Otis McKane cries in court, admits to killing SAPD Det. Marconi in police interrogation video

‘I’m sorry, I apologize. That was the stupidest thing I’ve ever done in my life,’ McKane says in video shown to jury in Day 9 of capital murder trial

SAN ANTONIO – Editor’s note: KSAT is livestreaming the entire trial of Otis McKane here. Get a daily recap like this one sent to your inbox by signing up for the free Open Court newsletter.

The jury in the capital murder trial of Otis McKane saw perhaps the most damaging testimony in the case when they viewed the police interrogation video in which the defendant admitted to the slaying of San Antonio Police Det. Benjamin Marconi.

“I’m sorry, I apologize. That was the stupidest thing I’ve ever done in my life, sir,” McKane said in the tape that was played Thursday in Day 9 of his capital murder trial. “I wanted to make the police station feel the burn I had in my heart.”

SAPD Homicide Det. Mark Duke testified that he interviewed McKane for nearly three hours after the suspect was arrested on Nov. 21, 2016, one day after Marconi was found shot to death in his patrol vehicle in front of Public Safety Headquarters.

Duke, who was the lead detective in the case, described his demeanor during his interview with McKane as “very soft and non-confrontational” because he wanted to “make him feel as comfortable as he can and be non-judgmental so that he can tell the truth.”

The video shows McKane alone in the interrogation room in the third floor of SAPD Headquarters for about 1.5 hours before Duke enters the room. During that time, McKane is seen leaning his head against the wall and sitting on the floor and taking naps.

Duke testified that after reading McKane his Miranda rights, he asked the suspect if he wanted to say anything. McKane complained about how he and his wife were treated at the arresting scene, saying that officers “were aggressive” and “rude to me.” Duke brought in a deputy chief, who listened to McKane’s complaints and told him that he was going to address the issue.

Duke then brought McKane some water and told him, “I think you have a very interesting story, and I think that it’s very important that you tell it.”

During the interview, Duke learned that McKane hadn’t seen his son in two years, and they talked about the visitation issues.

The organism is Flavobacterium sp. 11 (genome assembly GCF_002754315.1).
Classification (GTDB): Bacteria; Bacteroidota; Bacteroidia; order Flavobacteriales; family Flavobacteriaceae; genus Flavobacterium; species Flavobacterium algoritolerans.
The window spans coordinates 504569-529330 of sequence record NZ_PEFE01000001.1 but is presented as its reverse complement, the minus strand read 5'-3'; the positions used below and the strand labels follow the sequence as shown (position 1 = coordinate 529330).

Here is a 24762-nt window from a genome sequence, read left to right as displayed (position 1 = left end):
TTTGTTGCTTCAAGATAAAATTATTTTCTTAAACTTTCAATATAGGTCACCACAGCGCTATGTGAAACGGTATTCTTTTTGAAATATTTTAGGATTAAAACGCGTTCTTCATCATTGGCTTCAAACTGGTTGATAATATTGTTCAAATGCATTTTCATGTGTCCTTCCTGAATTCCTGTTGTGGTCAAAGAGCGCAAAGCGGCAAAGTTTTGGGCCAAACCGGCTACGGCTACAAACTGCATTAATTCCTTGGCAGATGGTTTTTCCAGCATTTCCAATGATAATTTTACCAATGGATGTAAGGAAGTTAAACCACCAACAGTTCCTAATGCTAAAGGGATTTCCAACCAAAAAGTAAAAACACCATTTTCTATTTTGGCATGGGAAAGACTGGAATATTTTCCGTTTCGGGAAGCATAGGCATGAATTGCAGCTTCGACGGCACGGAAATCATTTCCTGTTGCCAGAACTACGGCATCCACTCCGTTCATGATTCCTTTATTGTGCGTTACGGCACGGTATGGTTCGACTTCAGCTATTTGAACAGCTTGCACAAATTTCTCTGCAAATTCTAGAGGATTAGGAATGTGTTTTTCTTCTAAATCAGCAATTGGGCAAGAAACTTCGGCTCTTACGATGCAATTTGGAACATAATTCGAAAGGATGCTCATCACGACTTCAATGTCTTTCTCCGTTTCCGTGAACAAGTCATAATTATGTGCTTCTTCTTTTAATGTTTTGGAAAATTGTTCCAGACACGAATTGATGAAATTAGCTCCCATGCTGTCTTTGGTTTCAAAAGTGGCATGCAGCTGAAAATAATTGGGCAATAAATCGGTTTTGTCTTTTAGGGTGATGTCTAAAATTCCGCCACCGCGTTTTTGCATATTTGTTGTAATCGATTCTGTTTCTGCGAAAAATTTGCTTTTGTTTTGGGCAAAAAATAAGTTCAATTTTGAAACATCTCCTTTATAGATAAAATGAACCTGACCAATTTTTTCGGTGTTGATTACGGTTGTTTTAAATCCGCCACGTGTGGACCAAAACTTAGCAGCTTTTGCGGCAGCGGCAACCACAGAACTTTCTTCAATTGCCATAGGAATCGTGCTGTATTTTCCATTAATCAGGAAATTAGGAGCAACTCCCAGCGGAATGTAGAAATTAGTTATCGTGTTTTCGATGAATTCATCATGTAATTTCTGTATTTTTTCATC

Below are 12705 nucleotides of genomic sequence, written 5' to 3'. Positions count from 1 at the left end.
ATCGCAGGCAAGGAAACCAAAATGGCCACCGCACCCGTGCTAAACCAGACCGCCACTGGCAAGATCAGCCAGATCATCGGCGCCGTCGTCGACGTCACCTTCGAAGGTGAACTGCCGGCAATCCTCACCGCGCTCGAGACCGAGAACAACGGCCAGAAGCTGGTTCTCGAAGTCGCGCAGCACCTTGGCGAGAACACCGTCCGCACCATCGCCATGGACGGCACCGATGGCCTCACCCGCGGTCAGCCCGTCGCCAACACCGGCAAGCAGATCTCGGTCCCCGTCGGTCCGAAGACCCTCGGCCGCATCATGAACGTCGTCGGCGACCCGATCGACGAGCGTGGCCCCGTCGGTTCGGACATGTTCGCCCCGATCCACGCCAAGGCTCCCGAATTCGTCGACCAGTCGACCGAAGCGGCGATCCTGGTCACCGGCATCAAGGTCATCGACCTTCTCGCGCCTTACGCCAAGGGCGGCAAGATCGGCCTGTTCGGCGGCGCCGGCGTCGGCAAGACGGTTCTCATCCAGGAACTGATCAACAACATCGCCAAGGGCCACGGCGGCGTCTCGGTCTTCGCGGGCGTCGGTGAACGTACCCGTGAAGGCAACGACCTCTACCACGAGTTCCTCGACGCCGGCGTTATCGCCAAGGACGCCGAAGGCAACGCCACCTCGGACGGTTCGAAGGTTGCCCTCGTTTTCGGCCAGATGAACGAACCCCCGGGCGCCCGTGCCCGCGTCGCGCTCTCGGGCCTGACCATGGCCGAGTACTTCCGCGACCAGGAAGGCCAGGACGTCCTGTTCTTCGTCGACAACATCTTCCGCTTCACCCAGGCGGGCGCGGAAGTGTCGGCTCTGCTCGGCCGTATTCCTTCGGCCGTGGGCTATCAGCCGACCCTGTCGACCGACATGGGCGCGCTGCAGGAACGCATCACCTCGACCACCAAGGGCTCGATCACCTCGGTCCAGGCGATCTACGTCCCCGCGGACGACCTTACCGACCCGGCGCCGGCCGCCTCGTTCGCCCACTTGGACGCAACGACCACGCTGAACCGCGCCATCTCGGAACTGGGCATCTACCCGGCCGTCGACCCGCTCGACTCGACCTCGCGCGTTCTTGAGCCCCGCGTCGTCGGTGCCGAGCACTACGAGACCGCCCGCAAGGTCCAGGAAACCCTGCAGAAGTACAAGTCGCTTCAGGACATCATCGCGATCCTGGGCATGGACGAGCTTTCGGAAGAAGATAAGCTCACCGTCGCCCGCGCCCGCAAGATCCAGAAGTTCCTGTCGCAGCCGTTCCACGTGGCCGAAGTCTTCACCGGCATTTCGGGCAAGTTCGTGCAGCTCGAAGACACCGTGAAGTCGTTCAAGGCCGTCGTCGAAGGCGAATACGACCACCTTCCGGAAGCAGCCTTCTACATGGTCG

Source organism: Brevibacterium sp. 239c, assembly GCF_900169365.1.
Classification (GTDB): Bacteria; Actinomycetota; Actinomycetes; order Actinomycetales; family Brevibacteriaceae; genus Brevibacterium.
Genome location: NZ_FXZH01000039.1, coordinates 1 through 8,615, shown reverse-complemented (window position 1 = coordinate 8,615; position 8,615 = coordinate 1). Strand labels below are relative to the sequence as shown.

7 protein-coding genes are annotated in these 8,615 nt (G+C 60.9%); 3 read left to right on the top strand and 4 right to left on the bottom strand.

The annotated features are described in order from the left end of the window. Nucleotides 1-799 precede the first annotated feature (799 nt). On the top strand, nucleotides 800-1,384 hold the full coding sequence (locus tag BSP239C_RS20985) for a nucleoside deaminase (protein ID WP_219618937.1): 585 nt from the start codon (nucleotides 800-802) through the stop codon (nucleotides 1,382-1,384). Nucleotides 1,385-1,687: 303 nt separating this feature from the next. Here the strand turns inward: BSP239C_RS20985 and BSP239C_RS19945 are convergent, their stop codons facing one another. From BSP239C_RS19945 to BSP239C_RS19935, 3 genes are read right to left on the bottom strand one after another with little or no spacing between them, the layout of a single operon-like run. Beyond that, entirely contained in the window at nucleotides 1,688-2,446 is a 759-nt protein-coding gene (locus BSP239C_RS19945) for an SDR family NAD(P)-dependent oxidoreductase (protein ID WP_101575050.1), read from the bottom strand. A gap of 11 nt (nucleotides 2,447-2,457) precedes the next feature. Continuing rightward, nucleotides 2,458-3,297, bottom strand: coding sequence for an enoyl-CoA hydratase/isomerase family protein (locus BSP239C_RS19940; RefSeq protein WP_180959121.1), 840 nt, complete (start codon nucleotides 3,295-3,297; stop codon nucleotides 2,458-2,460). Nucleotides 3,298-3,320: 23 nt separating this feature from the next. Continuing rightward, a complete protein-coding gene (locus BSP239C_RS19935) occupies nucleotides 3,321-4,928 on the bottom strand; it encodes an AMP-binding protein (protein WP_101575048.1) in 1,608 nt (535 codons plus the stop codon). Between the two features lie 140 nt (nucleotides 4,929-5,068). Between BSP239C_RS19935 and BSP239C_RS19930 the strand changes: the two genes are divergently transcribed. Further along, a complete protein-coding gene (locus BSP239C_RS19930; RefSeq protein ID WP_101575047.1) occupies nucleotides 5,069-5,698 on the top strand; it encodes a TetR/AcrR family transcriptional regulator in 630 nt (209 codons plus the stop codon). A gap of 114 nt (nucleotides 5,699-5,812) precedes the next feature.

McKane then told Duke about his work environment, saying he was doing the jobs of three people and that a lot of his money was going toward child support.

The two talked more about McKane’s issues seeing his son and asks the suspect what happens when he tries to get help. It’s at that point that McKane can be seen crying in the video, which causes the defendant to weep in court.

After a few minutes go by, Duke asked McKane, “Why do you think you’re here today talking to me?” McKane responded, “I don’t know what the situation is.”

Duke begins telling McKane that there is plenty of evidence, including video and images of him at Public Safety Headquarters twice the day of the shooting.

McKane denied he was there, saying “It’s obvious that you want to put two and two together. It wasn’t me. It wasn’t me.”

Duke responds by telling McKane, “I’m going to be honest with you. I got a long story to tell.”

The detective tells McKane that people called in tips and reiterated to him that video and pictures showed him getting out the car, shooting Marconi and driving away.

Duke told McKane that he needed to take responsibility for the slaying because “he has a burden on his heart,” and McKane’s family also has a burden to find out why and have closure.

After telling McKane that police had an arrest warrant, the suspect admitted to the slaying.

“I apologize to the officer killed, the family,” McKane said.

The jury will be shown more of the interrogation video when the trial resumes at 9 a.m. Friday. You can watch every moment live on KSAT in this article.

McKane could face the death penalty if he is found guilty.


About the Authors

David Ibañez has been managing editor of KSAT.com since the website's launch in October 2000.

Erica Hernandez is an Emmy award-winning journalist with 15 years of experience in the broadcast news business. Erica has covered a wide array of stories all over Central and South Texas. She's currently the court reporter and cohost of the podcast Texas Crime Stories.

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